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james 02-14-2012 04:36 PM

grub vs grub 2
 
Googling around, I get the impression
that 'grub' is now grub 2. Is that
correct?

In portage I see grub-static
(GRUB Legacy boot loader)
with version numbers that coincide with
"grub" (grub2 ?).

If grub2 has replaced "grub-1" what (gentoo)
version number did grub2 first take take?

What was the last (gentoo) version number for
grub 1 that was actually grub1 , or have I
confused these details?

I cannot seem to find these details in the release
notes or as part of the sourcecode. Any suggestions
on that would be keen.

James

Florian Philipp 02-14-2012 04:53 PM

grub vs grub 2
 
Am 14.02.2012 18:36, schrieb james:
> Googling around, I get the impression
> that 'grub' is now grub 2. Is that
> correct?
>
> In portage I see grub-static
> (GRUB Legacy boot loader)
> with version numbers that coincide with
> "grub" (grub2 ?).
>
> If grub2 has replaced "grub-1" what (gentoo)
> version number did grub2 first take take?
>
> What was the last (gentoo) version number for
> grub 1 that was actually grub1 , or have I
> confused these details?
>
> I cannot seem to find these details in the release
> notes or as part of the sourcecode. Any suggestions
> on that would be keen.
>
> James
>
>

sys-boot/grub has two slots. The default slot 0 with version numbers
around 0.92-0.97 is grub-1 (or grub legacy). Slot 2 with version numbers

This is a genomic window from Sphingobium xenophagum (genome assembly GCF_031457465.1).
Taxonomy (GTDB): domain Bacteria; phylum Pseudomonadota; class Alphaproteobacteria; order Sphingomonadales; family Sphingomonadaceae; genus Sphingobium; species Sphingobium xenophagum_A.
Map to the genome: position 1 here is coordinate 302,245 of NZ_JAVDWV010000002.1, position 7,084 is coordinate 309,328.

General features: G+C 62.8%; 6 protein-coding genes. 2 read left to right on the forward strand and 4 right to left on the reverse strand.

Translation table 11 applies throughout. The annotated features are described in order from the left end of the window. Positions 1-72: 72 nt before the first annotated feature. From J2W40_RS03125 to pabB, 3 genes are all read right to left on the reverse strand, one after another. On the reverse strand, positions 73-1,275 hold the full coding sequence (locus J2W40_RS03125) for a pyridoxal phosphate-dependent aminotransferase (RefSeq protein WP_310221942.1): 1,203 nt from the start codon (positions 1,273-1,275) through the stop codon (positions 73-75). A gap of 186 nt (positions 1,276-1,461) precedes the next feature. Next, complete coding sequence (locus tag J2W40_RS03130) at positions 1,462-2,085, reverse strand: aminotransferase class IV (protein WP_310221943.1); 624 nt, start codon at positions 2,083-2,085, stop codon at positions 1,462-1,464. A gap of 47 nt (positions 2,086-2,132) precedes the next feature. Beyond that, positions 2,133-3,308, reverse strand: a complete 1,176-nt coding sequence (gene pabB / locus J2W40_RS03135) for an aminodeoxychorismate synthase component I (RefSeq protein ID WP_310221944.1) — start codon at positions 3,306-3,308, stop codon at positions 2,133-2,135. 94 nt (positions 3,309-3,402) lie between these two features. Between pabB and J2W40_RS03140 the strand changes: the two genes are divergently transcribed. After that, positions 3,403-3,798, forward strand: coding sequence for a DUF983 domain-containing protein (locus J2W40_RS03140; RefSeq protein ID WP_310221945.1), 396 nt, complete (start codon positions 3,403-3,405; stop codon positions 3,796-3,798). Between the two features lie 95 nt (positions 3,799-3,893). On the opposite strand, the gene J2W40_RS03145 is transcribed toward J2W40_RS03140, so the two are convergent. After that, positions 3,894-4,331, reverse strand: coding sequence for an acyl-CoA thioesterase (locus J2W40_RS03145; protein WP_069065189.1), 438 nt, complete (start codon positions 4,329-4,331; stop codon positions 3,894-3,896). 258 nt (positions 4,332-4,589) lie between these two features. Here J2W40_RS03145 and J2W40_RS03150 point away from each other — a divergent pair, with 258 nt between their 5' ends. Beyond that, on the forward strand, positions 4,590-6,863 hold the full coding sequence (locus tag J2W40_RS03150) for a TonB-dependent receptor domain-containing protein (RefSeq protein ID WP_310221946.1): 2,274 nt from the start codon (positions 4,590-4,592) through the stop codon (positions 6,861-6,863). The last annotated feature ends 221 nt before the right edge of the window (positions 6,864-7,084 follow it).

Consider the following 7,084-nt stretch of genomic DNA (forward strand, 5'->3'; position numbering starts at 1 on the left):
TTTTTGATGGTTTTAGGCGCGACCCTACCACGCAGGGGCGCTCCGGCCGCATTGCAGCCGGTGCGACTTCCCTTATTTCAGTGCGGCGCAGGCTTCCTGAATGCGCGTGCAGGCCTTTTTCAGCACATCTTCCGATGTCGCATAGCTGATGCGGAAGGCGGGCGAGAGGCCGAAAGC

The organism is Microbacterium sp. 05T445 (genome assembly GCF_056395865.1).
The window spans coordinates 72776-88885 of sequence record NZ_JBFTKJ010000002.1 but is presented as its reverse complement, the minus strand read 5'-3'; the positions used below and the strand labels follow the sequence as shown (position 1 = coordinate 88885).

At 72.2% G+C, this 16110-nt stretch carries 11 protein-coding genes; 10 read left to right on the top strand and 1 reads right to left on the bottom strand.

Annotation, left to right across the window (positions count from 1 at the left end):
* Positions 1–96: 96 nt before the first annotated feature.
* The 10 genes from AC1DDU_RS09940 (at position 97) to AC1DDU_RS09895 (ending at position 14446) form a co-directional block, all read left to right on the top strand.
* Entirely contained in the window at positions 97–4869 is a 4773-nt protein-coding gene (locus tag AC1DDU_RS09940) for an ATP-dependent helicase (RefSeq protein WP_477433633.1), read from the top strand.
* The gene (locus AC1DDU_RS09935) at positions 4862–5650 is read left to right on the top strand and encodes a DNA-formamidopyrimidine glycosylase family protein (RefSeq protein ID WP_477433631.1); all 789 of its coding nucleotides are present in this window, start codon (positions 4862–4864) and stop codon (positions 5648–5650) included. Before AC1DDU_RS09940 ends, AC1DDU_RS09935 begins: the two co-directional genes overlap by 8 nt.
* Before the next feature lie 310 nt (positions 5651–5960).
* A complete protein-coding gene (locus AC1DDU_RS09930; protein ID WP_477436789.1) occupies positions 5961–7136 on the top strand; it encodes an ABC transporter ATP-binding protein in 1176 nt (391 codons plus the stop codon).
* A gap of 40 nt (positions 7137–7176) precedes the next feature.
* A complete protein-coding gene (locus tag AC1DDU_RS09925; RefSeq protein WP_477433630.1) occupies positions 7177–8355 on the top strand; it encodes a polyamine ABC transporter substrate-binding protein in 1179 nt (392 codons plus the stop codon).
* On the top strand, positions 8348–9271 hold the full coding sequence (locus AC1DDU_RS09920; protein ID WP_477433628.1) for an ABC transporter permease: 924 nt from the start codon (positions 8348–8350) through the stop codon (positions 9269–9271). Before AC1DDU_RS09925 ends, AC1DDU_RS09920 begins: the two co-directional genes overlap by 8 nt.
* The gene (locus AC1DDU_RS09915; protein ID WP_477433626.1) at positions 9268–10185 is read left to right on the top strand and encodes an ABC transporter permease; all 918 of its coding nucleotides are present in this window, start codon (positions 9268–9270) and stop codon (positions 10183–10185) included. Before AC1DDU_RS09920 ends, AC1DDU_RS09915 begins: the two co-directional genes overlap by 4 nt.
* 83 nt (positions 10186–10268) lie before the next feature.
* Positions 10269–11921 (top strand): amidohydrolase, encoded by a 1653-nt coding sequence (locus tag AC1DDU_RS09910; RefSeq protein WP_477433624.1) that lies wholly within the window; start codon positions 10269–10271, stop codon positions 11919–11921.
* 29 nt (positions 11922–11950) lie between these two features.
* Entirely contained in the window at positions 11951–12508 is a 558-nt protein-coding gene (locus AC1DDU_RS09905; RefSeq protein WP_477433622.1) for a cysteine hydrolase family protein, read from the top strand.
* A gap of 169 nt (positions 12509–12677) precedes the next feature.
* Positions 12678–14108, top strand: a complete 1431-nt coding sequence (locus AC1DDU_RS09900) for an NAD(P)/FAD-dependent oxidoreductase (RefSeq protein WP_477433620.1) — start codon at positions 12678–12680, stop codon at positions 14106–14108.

around 1.99 is grub-2. Because it is still in development hell, it has
not reached version 2.00.

IIRC, sys-boot/grub-static is mostly there for systems that cannot
compile grub, for example AMD64 no-multilib profiles.

Hope this helps,
Florian Philipp

Stefano Crocco 02-14-2012 05:07 PM

grub vs grub 2
 
Il giorno Tue, 14 Feb 2012 17:36:28 +0000 (UTC)
james <wireless@tampabay.rr.com> ha scritto:

> Googling around, I get the impression
> that 'grub' is now grub 2. Is that
> correct?
>
> In portage I see grub-static
> (GRUB Legacy boot loader)
> with version numbers that coincide with
> "grub" (grub2 ?).
>
> If grub2 has replaced "grub-1" what (gentoo)
> version number did grub2 first take take?
>
> What was the last (gentoo) version number for
> grub 1 that was actually grub1 , or have I
> confused these details?
>
> I cannot seem to find these details in the release
> notes or as part of the sourcecode. Any suggestions
> on that would be keen.
>
> James
>
>

If I understand correctly your question, versions 0.9x are grub 1, while
versions 1.9x are grub 2. You can also distinguish them according to their
slots: grub 1 ebuilds have slot 0, while grub 2 ebuilds have slot 2.